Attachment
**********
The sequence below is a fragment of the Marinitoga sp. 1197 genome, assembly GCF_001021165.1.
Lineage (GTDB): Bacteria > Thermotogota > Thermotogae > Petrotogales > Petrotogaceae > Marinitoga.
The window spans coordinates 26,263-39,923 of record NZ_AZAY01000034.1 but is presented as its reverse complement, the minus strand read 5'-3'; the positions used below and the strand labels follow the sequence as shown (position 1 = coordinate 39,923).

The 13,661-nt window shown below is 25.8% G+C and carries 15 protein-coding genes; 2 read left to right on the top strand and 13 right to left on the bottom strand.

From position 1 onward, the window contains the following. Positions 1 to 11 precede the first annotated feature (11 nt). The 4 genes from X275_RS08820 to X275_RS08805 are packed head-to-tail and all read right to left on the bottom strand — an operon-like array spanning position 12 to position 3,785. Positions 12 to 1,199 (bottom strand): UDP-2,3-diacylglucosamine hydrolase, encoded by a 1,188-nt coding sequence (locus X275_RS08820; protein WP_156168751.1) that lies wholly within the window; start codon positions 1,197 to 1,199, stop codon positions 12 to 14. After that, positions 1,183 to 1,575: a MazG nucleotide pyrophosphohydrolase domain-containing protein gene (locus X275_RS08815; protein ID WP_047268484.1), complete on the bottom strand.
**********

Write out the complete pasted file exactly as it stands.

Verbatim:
The sequence below is a fragment of the Marinitoga sp. 1197 genome, assembly GCF_001021165.1.
Lineage (GTDB): Bacteria > Thermotogota > Thermotogae > Petrotogales > Petrotogaceae > Marinitoga.
The window spans coordinates 26,263-39,923 of record NZ_AZAY01000034.1 but is presented as its reverse complement, the minus strand read 5'-3'; the positions used below and the strand labels follow the sequence as shown (position 1 = coordinate 39,923).

The 13,661-nt window shown below is 25.8% G+C and carries 15 protein-coding genes; 2 read left to right on the top strand and 13 right to left on the bottom strand.

From position 1 onward, the window contains the following. Positions 1 to 11 precede the first annotated feature (11 nt). The 4 genes from X275_RS08820 to X275_RS08805 are packed head-to-tail and all read right to left on the bottom strand — an operon-like array spanning position 12 to position 3,785. Positions 12 to 1,199 (bottom strand): UDP-2,3-diacylglucosamine hydrolase, encoded by a 1,188-nt coding sequence (locus X275_RS08820; protein WP_156168751.1) that lies wholly within the window; start codon positions 1,197 to 1,199, stop codon positions 12 to 14. After that, positions 1,183 to 1,575: a MazG nucleotide pyrophosphohydrolase domain-containing protein gene (locus X275_RS08815; protein ID WP_047268484.1), complete on the bottom strand.